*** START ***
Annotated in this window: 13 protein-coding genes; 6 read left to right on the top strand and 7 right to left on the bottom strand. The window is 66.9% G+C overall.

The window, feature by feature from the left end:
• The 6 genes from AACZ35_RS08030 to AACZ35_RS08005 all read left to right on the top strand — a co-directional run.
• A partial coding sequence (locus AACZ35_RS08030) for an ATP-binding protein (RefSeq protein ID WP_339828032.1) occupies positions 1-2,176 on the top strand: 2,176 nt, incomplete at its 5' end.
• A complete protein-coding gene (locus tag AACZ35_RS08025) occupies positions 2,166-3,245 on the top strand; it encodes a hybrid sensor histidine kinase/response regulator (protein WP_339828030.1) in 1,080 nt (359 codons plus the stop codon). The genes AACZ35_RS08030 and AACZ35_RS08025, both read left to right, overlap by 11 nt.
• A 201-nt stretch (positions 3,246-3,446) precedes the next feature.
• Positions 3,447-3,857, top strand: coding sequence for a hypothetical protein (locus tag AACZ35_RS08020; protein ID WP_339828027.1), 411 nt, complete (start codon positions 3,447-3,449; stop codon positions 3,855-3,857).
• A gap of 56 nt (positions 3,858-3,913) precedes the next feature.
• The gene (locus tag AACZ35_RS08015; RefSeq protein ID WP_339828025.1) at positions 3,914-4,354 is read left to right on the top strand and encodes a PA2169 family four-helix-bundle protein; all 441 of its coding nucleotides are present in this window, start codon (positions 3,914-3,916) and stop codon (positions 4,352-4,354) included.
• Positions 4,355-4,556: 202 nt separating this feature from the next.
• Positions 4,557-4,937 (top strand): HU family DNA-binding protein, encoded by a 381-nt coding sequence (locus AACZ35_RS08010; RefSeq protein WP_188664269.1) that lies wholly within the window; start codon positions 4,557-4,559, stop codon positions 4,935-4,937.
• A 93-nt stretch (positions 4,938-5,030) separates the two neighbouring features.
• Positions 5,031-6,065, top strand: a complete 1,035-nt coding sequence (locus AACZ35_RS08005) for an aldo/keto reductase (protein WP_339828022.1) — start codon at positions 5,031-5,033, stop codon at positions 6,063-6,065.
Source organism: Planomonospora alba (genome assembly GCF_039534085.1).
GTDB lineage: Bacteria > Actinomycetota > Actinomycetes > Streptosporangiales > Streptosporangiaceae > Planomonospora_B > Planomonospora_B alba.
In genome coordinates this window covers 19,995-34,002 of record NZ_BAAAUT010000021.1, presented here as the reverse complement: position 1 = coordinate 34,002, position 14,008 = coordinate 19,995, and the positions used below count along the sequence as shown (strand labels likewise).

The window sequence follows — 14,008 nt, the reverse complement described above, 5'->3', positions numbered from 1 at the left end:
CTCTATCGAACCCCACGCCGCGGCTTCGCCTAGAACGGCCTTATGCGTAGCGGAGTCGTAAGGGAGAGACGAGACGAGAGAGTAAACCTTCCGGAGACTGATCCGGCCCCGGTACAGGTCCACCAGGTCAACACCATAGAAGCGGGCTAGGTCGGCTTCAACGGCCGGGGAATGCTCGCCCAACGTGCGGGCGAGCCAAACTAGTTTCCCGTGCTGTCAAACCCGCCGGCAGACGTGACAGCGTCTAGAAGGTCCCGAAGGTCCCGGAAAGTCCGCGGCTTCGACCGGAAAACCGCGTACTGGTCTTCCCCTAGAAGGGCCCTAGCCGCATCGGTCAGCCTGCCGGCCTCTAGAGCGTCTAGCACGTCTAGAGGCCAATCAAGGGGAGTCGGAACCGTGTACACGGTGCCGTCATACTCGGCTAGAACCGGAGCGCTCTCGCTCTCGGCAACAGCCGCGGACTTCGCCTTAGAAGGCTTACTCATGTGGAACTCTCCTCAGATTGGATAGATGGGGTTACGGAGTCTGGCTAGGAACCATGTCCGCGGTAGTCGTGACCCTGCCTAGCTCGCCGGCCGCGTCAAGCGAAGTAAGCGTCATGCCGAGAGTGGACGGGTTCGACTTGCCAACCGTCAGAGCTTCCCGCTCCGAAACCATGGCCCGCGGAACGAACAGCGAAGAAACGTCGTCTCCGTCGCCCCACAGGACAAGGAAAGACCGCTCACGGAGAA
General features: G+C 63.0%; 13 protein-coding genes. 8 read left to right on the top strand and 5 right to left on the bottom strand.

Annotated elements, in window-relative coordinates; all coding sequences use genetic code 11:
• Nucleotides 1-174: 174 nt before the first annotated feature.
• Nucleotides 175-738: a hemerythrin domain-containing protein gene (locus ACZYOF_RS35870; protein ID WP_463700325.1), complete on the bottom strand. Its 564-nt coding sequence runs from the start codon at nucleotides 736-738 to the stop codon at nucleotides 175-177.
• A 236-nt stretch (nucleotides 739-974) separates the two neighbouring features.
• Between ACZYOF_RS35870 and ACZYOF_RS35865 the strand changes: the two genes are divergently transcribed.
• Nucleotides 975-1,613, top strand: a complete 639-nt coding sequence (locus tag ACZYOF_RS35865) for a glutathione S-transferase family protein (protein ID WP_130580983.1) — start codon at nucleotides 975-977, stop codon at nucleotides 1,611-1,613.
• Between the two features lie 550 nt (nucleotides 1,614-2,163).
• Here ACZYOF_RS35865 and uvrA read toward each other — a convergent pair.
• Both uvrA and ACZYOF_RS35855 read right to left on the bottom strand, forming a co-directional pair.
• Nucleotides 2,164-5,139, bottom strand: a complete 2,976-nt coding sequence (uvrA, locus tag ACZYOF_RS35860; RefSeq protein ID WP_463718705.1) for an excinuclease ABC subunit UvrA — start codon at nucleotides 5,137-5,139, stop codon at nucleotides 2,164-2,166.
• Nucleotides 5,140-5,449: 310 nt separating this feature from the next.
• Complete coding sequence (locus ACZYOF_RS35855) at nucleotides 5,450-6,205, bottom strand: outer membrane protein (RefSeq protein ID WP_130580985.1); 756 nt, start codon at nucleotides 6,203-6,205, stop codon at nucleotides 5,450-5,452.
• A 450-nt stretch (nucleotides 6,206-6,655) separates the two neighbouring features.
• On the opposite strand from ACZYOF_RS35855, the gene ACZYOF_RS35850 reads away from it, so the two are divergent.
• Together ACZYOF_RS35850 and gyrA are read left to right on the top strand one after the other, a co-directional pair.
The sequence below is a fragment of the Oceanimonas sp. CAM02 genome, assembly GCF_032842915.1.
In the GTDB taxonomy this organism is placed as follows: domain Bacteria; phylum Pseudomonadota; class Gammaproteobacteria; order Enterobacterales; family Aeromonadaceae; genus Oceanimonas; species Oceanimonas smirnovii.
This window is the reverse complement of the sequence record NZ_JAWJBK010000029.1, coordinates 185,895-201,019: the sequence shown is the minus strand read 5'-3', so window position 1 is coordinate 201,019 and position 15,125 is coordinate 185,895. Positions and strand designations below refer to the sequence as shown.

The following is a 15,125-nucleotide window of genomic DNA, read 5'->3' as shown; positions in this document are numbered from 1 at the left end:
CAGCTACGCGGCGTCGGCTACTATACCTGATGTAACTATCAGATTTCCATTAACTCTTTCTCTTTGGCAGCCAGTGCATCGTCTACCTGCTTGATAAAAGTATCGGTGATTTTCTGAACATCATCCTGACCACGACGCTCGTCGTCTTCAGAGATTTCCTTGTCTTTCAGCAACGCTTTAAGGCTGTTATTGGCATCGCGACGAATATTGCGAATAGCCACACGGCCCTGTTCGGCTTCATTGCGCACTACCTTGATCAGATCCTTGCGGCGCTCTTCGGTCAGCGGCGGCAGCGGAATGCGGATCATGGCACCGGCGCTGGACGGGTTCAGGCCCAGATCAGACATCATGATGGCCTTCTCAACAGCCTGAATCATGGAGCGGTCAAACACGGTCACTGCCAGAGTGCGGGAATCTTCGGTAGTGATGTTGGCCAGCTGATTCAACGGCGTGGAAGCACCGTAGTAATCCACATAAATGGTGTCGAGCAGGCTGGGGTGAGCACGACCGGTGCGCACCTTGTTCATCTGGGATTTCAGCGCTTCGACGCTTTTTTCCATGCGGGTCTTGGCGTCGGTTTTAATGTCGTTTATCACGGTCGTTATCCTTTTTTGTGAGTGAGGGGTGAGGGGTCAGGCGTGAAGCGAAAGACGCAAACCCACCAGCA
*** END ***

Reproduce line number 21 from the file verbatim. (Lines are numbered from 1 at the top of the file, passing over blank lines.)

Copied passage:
• Nucleotides 1-174: 174 nt before the first annotated feature.